EU slaps Microsoft with record antitrust fine
The European Union fined Microsoft $1.35 billion for failing to comply with a 2004 antitrust ruling, in the largest fine ever imposed by the EU on a single firm. The original 2004 fine was $613 million. The EU had ordered Microsoft to lower the financial barrier for firms creating programs that interact with the Windows operating system. (AP in Yahoo! Finance) “I hope that today’s decision closes a dark chapter in Microsoft’s record of non-compliance,” said EU Competition Commissioner Neelie Kroes. Microsoft said it had already resolved the issues in the complaint. (Bloomberg)
Toll Brothers slips, in step with housing market
Luxury homebuilder Toll Brothers reported a $96 million loss in its first quarter, including a $245.5 million write-down on housing developments. Without the write-offs, Toll Brothers would have earned $53.7 million. ( Revenue fell 23 percent for the quarter. Toll Brothers said “ceaseless talk of a recession,” coupled with mortgage woes, had kept people from buying homes. (MarketWatch) Some 28 percent of its customers canceled purchase contracts in the quarter, but that’s down from 39 percent in the previous quarter. “Lack of demand is what’s hurting all the homebuilders right now,” said analyst Dave Crossman at Kirr Marbach & Co. (Bloomberg)
Delta-Northwest merger hits rough patch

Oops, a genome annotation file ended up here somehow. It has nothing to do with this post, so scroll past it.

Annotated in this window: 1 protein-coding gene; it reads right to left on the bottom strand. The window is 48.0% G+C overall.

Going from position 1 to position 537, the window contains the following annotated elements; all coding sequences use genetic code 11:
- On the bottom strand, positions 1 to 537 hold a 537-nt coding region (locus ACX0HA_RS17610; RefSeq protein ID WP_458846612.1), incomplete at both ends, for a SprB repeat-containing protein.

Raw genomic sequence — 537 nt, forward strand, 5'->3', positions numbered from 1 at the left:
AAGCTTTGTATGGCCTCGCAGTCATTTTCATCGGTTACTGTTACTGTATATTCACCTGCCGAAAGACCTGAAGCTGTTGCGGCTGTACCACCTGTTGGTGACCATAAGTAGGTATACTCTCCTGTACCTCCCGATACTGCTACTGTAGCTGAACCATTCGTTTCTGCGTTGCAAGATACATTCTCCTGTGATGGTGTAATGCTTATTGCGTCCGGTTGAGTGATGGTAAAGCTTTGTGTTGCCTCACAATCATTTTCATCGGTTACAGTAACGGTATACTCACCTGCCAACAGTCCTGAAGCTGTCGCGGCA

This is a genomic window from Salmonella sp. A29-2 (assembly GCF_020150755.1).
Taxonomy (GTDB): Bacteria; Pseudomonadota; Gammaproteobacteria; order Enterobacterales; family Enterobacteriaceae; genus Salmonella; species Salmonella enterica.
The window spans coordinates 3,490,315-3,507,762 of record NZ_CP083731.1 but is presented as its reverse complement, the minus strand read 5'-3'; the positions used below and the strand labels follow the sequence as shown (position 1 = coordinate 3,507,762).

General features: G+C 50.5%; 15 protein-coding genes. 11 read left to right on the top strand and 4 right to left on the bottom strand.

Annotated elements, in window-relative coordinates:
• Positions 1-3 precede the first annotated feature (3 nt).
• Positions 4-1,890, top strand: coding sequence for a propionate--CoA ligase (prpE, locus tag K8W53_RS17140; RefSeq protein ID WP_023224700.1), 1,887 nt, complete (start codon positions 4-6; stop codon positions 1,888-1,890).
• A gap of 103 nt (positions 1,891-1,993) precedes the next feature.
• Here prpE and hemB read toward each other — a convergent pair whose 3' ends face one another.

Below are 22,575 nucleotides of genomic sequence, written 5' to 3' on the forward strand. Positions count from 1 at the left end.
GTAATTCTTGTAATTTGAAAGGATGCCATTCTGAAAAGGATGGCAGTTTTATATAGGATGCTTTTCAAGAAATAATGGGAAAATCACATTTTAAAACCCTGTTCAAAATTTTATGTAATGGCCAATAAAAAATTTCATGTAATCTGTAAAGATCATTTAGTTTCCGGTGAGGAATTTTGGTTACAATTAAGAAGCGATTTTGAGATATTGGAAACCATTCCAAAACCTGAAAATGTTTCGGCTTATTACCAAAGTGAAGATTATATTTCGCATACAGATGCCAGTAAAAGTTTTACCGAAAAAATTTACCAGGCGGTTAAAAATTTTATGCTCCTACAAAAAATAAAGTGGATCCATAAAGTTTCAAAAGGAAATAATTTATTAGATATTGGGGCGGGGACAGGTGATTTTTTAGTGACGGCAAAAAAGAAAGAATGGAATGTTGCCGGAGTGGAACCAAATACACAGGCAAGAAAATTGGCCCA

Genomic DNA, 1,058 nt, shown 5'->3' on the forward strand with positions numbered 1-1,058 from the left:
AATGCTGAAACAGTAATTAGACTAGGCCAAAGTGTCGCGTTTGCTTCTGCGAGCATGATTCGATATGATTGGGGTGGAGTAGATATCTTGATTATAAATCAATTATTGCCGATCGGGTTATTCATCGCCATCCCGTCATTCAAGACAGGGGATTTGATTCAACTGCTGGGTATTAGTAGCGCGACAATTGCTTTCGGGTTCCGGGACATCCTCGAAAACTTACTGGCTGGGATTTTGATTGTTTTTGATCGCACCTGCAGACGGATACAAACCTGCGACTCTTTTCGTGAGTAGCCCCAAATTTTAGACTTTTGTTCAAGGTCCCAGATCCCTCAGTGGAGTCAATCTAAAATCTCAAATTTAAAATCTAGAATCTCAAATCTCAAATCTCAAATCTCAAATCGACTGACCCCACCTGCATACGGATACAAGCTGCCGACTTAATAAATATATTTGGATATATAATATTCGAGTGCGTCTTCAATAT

Delta Air Lines CEO Richard Anderson said Delta would not pursue a merger with Northwest Airlines unless the deal met certain standards, including protecting the seniority of Delta pilots and other employees. Talks between the pilots of the two airlines have broken down over the seniority issue. (Detroit Free Press) Pilot seniority is still roiling the 2005 merger of U.S. Airways and America West. Anderson said Delta’s deal would also hinge on using the Delta name and keeping the combined airline headquartered in Atlanta. “This is something they want to put together but it is not a merger of absolute necessity,” said airline industry consultant Mike Boyd. (Reuters)
Life in the fast lane, if there is one
For $100 a year, air passengers can breeze through expedited security lines—if they’re at one of the 16 U.S. airports, out of 3,364, that offer the service. Congress authorized express lines in 2001, but the Transportation Security Administration abandoned the effort after determining it might not lead to greater security. Three private companies took over, and they are getting more airports to adopt Registered Traveler systems. Participating airports each get up to $225,000 a year from the companies. The 100,000-plus members are happy, too. “You start to get spoiled when you’re moving quickly though the airport,” says Atlanta consultant Phillip Merdinger. (The Wall Street Journal)